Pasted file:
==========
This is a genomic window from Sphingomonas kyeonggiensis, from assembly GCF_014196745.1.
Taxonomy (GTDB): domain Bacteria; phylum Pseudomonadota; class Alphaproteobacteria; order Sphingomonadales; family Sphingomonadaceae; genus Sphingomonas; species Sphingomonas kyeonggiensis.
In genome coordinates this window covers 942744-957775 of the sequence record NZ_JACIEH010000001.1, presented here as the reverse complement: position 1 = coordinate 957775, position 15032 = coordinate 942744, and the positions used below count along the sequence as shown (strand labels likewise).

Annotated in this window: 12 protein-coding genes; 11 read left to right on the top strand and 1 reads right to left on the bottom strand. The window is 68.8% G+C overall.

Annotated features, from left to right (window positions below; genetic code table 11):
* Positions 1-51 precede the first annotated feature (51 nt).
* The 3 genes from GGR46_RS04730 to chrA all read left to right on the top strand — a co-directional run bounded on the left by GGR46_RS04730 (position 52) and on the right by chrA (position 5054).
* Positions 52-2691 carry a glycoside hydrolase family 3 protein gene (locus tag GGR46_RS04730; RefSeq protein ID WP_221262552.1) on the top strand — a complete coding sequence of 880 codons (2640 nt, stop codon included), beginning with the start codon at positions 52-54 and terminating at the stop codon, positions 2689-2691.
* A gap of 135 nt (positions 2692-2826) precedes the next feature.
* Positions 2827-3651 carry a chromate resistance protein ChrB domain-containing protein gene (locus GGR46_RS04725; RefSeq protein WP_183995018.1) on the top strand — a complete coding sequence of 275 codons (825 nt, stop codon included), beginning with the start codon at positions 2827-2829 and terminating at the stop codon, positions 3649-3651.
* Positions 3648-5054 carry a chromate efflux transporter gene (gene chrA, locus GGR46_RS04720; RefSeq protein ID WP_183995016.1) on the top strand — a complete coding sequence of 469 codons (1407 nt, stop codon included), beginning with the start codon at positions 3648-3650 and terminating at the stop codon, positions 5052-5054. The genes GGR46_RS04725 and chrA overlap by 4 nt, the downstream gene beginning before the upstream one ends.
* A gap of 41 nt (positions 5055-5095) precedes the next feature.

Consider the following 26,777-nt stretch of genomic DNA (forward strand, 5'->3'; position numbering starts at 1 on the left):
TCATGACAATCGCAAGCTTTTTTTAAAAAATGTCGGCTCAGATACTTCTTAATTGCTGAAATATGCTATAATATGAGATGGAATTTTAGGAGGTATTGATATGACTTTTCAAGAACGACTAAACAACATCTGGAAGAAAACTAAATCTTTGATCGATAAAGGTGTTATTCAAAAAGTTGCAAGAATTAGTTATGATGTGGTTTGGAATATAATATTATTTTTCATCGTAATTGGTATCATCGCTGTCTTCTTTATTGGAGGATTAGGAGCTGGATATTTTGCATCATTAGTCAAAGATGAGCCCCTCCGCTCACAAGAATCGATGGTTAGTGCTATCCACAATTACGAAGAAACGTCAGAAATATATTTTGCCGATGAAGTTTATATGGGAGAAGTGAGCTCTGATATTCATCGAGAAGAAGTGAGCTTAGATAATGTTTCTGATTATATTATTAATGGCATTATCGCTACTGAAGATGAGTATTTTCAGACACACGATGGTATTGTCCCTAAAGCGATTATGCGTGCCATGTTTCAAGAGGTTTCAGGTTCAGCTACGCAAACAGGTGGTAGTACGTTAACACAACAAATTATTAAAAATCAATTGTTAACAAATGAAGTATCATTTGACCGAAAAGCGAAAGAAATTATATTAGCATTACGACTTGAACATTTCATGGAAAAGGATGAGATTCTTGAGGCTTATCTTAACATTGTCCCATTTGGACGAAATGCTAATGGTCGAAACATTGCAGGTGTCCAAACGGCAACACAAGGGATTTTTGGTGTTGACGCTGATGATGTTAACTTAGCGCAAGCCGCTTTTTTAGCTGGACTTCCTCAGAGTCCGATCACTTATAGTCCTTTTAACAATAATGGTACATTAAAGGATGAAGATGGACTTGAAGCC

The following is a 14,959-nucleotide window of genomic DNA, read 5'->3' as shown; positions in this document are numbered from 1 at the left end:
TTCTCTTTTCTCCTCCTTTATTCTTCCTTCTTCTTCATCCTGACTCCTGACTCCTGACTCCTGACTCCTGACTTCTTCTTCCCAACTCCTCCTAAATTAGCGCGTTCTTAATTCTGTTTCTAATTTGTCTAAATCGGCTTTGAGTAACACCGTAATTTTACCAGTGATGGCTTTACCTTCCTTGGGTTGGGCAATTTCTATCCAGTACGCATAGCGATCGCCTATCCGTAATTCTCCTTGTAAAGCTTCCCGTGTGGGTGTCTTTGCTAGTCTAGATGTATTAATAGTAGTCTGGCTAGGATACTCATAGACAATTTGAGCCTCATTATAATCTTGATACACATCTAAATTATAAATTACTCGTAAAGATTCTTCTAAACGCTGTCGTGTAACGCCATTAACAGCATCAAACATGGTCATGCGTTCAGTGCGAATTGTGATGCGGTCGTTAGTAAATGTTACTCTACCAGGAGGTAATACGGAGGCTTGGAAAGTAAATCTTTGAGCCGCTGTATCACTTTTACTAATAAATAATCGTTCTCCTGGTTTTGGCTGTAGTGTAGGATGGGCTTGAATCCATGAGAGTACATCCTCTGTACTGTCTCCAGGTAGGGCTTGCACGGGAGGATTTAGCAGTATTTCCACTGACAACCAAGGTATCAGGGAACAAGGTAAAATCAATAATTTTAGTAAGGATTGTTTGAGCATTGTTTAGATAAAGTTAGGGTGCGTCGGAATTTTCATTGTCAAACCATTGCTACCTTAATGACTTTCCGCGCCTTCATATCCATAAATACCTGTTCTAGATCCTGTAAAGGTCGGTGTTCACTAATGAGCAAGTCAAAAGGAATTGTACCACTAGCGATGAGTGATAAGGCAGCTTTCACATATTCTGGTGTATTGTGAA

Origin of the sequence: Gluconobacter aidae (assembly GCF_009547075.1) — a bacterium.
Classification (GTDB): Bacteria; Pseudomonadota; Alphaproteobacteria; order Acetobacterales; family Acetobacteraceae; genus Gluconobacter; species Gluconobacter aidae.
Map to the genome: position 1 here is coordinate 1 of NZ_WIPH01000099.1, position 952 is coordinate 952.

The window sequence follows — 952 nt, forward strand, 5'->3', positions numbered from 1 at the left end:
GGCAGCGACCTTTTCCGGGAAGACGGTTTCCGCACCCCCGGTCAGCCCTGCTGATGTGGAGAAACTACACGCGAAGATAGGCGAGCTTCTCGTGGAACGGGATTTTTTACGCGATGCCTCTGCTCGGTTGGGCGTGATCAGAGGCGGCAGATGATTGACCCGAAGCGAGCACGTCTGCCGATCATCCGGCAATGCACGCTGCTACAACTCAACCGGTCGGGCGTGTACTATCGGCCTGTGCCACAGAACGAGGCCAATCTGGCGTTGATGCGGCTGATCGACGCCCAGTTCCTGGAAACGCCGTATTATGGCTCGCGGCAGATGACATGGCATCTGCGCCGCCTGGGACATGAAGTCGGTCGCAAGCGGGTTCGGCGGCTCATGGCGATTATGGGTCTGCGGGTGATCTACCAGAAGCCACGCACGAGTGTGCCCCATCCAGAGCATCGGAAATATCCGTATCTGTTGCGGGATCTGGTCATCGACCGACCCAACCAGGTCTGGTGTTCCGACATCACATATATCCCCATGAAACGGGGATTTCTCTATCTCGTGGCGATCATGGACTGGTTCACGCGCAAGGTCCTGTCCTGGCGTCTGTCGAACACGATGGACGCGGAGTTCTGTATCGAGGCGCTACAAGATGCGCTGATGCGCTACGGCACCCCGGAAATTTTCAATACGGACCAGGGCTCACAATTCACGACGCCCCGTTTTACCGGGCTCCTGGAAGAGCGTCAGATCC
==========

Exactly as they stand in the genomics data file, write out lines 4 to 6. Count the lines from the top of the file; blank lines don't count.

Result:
Annotated in this window: 12 protein-coding genes; 11 read left to right on the top strand and 1 reads right to left on the bottom strand. The window is 68.8% G+C overall.

Annotated features, from left to right (window positions below; genetic code table 11):
* Positions 1-51 precede the first annotated feature (51 nt).